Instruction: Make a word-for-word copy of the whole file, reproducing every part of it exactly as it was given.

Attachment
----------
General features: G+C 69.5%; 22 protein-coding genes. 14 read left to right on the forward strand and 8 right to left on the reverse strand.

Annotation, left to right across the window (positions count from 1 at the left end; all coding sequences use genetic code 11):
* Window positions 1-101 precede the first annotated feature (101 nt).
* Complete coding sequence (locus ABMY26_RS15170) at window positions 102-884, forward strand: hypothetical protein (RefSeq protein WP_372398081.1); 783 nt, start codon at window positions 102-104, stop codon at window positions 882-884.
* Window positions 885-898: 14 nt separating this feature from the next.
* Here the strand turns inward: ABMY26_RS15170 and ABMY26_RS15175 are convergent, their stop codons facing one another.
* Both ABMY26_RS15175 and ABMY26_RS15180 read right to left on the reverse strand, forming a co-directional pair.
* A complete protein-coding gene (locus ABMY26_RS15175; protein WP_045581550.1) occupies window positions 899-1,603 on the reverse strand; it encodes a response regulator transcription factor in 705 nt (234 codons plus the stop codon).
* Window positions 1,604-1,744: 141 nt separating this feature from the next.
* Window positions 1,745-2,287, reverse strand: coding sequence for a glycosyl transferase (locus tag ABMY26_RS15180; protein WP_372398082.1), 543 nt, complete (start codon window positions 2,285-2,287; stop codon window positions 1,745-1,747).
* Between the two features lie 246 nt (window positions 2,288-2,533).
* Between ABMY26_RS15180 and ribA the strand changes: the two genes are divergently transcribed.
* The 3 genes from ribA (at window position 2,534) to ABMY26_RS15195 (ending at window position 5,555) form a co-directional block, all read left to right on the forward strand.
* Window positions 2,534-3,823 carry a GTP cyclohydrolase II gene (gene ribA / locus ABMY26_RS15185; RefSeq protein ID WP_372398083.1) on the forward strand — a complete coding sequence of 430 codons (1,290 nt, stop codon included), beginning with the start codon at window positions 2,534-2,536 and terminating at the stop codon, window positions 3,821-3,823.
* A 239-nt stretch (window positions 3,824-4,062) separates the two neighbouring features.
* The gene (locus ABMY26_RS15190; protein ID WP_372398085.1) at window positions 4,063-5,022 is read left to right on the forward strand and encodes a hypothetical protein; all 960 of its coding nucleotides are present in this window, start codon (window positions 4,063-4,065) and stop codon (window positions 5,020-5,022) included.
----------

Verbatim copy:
General features: G+C 69.5%; 22 protein-coding genes. 14 read left to right on the forward strand and 8 right to left on the reverse strand.

Annotation, left to right across the window (positions count from 1 at the left end; all coding sequences use genetic code 11):
* Window positions 1-101 precede the first annotated feature (101 nt).
* Complete coding sequence (locus ABMY26_RS15170) at window positions 102-884, forward strand: hypothetical protein (RefSeq protein WP_372398081.1); 783 nt, start codon at window positions 102-104, stop codon at window positions 882-884.
* Window positions 885-898: 14 nt separating this feature from the next.
* Here the strand turns inward: ABMY26_RS15170 and ABMY26_RS15175 are convergent, their stop codons facing one another.
* Both ABMY26_RS15175 and ABMY26_RS15180 read right to left on the reverse strand, forming a co-directional pair.
* A complete protein-coding gene (locus ABMY26_RS15175; protein WP_045581550.1) occupies window positions 899-1,603 on the reverse strand; it encodes a response regulator transcription factor in 705 nt (234 codons plus the stop codon).
* Window positions 1,604-1,744: 141 nt separating this feature from the next.
* Window positions 1,745-2,287, reverse strand: coding sequence for a glycosyl transferase (locus tag ABMY26_RS15180; protein WP_372398082.1), 543 nt, complete (start codon window positions 2,285-2,287; stop codon window positions 1,745-1,747).
* Between the two features lie 246 nt (window positions 2,288-2,533).
* Between ABMY26_RS15180 and ribA the strand changes: the two genes are divergently transcribed.
* The 3 genes from ribA (at window position 2,534) to ABMY26_RS15195 (ending at window position 5,555) form a co-directional block, all read left to right on the forward strand.
* Window positions 2,534-3,823 carry a GTP cyclohydrolase II gene (gene ribA / locus ABMY26_RS15185; RefSeq protein ID WP_372398083.1) on the forward strand — a complete coding sequence of 430 codons (1,290 nt, stop codon included), beginning with the start codon at window positions 2,534-2,536 and terminating at the stop codon, window positions 3,821-3,823.
* A 239-nt stretch (window positions 3,824-4,062) separates the two neighbouring features.
* The gene (locus ABMY26_RS15190; protein ID WP_372398085.1) at window positions 4,063-5,022 is read left to right on the forward strand and encodes a hypothetical protein; all 960 of its coding nucleotides are present in this window, start codon (window positions 4,063-4,065) and stop codon (window positions 5,020-5,022) included.